Jennifer Prugh & Her Family

Charles Prugh and the Art of Living and Dying: July 9

I got to talk with my dad on the phone. Mom gets dad… there is this pause between the time she asks if I can talk to him and the time his voice comes on the phone. I realize how lucky I am to get to talk to him. I realize a bit later how lucky I am to get to talk to him again but in a different way, that he is able to listen and process information. He tells me that while he knows that he will die, that he will not conquer the world, he will go out dancing. These are new words.

He doesn’t remember about a week’s worth of living. He has no memory of the first shower we gave him. This does not surprise me. He may not be aware of how far in the pit he was or how deeply he didn’t’ make sense. He is looking for something to say other than “Listen the Wind” for the plaque that will be behind the church where his ashes will go because Anne Morrow Lindbergh said it already. I want him to say something about dancing when I go back to talk to him behind the church.

He has resolved to closing out the office. I will help. There is a Chinese painting that he has had for many years. He tells me the story that when he had it painted (if indeed he had it painted) there is a place in the painting where there is silence, solitude, a place one can go to allow themselves to feel and experience everything. This is what his office was for people, a comfortable den as he put it, for people to simply be as they are. The clocks will come home he says. There are two hundred books he says. He talks about is office at home, an office that is occupied extensively by a hospital bed, but he speaks of an office. He feels how loved he is. Cards come in, people visit, ministers have visited to help this transition. I have nothing but thanks to God, to Deborah, to whatever made it possible that he has stepped out onto the other side, a plateau where he can trust in the process. He said that he was trying to control it and that he was. But I felt helpless in conveying that message. He came about that realization through his own means. I surely know about coming to realizations through one’s own means.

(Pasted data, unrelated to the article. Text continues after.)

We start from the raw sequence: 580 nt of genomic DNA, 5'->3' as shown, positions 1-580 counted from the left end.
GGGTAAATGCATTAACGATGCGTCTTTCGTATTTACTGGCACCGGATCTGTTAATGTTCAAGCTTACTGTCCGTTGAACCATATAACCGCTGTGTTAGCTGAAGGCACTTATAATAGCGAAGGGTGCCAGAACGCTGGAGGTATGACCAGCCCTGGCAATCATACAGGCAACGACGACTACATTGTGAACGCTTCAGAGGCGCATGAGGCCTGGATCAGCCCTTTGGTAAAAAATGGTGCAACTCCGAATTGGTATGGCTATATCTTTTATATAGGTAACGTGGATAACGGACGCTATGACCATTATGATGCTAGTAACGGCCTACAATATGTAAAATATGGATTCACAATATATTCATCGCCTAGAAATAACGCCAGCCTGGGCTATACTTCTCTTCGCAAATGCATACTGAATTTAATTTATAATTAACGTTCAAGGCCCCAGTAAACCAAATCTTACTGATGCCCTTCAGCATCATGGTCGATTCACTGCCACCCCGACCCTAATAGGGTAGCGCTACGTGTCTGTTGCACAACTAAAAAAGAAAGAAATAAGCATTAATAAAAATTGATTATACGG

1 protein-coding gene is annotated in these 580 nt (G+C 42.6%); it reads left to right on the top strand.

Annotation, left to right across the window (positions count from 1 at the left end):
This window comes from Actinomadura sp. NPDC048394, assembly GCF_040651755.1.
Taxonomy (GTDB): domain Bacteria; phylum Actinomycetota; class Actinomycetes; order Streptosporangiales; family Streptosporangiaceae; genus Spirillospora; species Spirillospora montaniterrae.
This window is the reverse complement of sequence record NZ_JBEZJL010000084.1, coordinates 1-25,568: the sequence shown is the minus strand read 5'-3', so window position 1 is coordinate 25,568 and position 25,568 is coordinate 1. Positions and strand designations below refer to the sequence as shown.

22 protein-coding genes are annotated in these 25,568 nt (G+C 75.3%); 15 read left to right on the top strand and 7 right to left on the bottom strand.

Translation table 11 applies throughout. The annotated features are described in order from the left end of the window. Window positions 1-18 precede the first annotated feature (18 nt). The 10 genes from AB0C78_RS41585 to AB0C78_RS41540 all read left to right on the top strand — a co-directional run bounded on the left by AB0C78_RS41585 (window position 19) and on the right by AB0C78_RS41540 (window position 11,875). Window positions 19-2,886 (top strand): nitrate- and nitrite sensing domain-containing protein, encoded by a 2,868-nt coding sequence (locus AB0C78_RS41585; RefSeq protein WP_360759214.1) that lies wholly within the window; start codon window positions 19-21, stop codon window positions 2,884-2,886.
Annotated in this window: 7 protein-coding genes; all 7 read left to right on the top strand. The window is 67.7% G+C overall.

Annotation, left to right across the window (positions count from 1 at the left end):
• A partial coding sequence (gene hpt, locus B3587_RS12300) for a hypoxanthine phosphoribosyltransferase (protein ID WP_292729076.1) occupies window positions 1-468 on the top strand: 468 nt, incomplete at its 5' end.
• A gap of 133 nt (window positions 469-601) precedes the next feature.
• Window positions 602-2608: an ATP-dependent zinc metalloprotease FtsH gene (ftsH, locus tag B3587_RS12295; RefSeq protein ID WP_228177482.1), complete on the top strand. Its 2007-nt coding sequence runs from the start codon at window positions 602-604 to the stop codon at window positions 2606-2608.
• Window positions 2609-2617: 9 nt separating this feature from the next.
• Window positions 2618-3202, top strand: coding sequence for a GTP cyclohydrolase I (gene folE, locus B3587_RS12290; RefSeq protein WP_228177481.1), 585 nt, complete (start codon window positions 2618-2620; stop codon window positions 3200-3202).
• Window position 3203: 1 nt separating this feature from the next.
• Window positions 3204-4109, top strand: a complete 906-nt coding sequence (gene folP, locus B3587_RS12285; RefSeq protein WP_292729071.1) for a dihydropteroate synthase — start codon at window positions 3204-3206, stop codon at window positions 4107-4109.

Mom tells me how weak is body is. He’s dying. But saying goodbye fully, giving himself that gift, giving us that gift, presents a certain freedom, a certain joy accompanies the process. A sense of completion. I will miss him no less. But I won’t suffer at his suffering. Given how much I love him and how sensitive I am, it would be difficult not to. I was prepared to find my own peace with whatever experience there was – and perhaps I still may, since I have no idea how it will conclude, but that he got this far is a beautiful thing. So I thank God tonight, and life and the power that infuses us for that which walks hand in hand, the miracles of a shift in perception, the outcropping the gift that love is, and the opportunity that life presents us every day. And with nearly every salutation this evening, I moved in that prayer, that sense of thanks, and how great would it be that I never again, for no more than five minutes at a time, live life so trivially, that I can hold the sense of spacious opportunity that accompanies everything we are, everything we do. How to live in that all the time, that is worth finding out. What are the results of living life like that? Worth discovering.

What happens next? I don’t know. And I’m ok with that, as my dad is becoming ok with that. Its ok to read and write, to sit and think, to sleep and dream, to eat and eliminate, to simply breathe and watch and be for the time that remains, to love and to look into another’s eyes with that love. To share in this mystery that we are all undergoing, to look at each other knowing that we are all in the same place, some at different times than others. How to give people the sense that life is worth living and dying fully.

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